Changing State Fiscal Capacity and Tax Effort in an Era of Devolving Government, 1981-2003
The American system of fiscal federalism requires that state and local governments finance the bulk of their budgets from own-source revenues, not transfers. This article analyzes state total taxable resources from 1981 to 2003 to evaluate how state fiscal capacity has changed in that time and how it has been affected by national recessions, to examine the extent to which fiscal capacity differs among states and whether capacity has converged, and to consider whether states have responded to service demands by changing tax effort and whether tax effort has converged in the face of interstate competition and other harmonizing forces. Because the capacity measure employed here can be compared across years, something impossible with major alternative indices, the analysis provides insights important to the analysis of fiscal federalism and of the implications of revenue devolution not previously possible. Copyright , Oxford University Press.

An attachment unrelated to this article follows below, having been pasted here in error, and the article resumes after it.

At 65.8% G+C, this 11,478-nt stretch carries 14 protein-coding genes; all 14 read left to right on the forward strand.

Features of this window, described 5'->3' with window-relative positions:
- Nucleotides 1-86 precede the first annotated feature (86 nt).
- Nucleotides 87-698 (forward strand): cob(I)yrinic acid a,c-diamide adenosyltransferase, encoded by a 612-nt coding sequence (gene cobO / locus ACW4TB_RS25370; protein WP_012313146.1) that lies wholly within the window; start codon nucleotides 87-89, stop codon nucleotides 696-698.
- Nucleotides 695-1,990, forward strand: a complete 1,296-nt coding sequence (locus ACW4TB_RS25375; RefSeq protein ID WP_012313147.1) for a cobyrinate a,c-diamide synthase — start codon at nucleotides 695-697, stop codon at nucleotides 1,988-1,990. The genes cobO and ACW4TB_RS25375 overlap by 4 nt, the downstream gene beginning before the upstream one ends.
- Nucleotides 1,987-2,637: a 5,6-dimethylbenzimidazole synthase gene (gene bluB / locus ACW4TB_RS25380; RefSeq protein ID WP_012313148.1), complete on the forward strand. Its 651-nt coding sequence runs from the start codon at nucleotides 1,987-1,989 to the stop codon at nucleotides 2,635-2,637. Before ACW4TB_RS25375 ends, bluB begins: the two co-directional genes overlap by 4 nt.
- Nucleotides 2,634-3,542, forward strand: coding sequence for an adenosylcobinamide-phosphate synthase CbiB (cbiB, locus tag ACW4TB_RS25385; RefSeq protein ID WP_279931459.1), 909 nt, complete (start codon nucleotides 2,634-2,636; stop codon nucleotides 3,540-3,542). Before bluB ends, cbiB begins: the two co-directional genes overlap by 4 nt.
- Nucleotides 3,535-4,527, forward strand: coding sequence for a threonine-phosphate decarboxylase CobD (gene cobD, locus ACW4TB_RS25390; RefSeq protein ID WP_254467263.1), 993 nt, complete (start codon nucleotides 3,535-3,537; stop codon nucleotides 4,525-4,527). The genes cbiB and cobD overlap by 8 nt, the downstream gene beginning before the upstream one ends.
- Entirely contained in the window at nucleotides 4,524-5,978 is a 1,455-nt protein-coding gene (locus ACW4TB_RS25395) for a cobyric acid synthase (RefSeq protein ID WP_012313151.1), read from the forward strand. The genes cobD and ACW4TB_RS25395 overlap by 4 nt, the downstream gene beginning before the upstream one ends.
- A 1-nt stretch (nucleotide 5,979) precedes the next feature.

Volume (Year): 37 ()
Issue (Month): 4 ()
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